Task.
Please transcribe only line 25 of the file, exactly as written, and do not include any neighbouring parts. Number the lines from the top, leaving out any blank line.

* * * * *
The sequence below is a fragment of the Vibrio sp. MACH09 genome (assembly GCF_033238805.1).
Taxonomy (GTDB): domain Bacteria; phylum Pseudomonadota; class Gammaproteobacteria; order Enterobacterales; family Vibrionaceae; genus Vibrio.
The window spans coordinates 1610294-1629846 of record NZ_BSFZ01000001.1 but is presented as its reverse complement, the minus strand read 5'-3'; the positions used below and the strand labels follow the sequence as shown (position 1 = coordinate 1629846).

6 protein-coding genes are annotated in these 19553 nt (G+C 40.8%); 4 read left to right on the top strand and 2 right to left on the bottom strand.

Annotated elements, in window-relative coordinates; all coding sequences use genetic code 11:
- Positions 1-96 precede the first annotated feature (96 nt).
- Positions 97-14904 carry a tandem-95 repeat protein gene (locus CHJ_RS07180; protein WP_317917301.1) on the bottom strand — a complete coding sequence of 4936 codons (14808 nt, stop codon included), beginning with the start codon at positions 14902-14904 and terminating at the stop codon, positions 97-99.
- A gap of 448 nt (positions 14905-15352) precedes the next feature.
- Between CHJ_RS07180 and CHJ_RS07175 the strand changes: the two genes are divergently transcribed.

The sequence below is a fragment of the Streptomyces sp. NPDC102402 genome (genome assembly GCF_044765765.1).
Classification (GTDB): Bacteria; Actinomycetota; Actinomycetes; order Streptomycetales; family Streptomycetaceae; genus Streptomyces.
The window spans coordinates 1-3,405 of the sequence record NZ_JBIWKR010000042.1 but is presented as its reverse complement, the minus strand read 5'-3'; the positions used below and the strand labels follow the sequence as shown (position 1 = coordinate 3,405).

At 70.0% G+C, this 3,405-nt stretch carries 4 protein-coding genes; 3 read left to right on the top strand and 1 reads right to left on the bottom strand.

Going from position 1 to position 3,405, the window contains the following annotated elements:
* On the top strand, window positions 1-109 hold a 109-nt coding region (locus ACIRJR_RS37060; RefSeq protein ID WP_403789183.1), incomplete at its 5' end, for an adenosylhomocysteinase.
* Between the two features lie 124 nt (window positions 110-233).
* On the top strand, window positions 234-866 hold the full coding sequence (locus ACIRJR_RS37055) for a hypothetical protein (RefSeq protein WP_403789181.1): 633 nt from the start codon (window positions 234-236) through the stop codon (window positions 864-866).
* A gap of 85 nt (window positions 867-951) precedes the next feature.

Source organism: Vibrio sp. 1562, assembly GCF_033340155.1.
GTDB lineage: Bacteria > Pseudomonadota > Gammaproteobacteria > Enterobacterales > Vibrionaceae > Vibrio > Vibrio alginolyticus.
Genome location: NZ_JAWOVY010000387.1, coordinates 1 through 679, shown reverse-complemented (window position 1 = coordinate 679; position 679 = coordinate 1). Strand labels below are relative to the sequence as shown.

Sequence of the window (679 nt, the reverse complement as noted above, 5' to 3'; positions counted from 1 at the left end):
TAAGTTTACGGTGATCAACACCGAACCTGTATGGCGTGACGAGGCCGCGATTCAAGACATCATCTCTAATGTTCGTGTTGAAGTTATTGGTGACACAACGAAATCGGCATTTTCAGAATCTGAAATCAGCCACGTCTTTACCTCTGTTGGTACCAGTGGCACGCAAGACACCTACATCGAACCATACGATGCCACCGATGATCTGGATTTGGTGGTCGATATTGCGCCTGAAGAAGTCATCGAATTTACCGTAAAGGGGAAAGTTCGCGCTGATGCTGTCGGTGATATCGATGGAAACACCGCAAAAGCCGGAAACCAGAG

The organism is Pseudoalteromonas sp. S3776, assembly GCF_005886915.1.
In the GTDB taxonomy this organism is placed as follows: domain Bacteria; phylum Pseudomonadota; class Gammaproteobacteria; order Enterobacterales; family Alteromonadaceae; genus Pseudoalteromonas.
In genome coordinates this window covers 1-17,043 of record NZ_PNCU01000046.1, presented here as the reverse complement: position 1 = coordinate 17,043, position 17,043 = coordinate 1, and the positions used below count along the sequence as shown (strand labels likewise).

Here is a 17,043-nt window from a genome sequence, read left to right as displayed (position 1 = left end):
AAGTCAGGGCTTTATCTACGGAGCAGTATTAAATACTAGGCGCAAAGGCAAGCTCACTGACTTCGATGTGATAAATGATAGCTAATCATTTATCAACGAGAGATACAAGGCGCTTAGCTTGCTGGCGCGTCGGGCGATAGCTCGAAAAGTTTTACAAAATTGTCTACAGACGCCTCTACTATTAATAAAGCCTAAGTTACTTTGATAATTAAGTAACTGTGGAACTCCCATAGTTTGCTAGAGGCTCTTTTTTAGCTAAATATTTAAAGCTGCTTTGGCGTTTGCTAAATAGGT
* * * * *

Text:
In the GTDB taxonomy this organism is placed as follows: domain Bacteria; phylum Pseudomonadota; class Gammaproteobacteria; order Enterobacterales; family Alteromonadaceae; genus Pseudoalteromonas.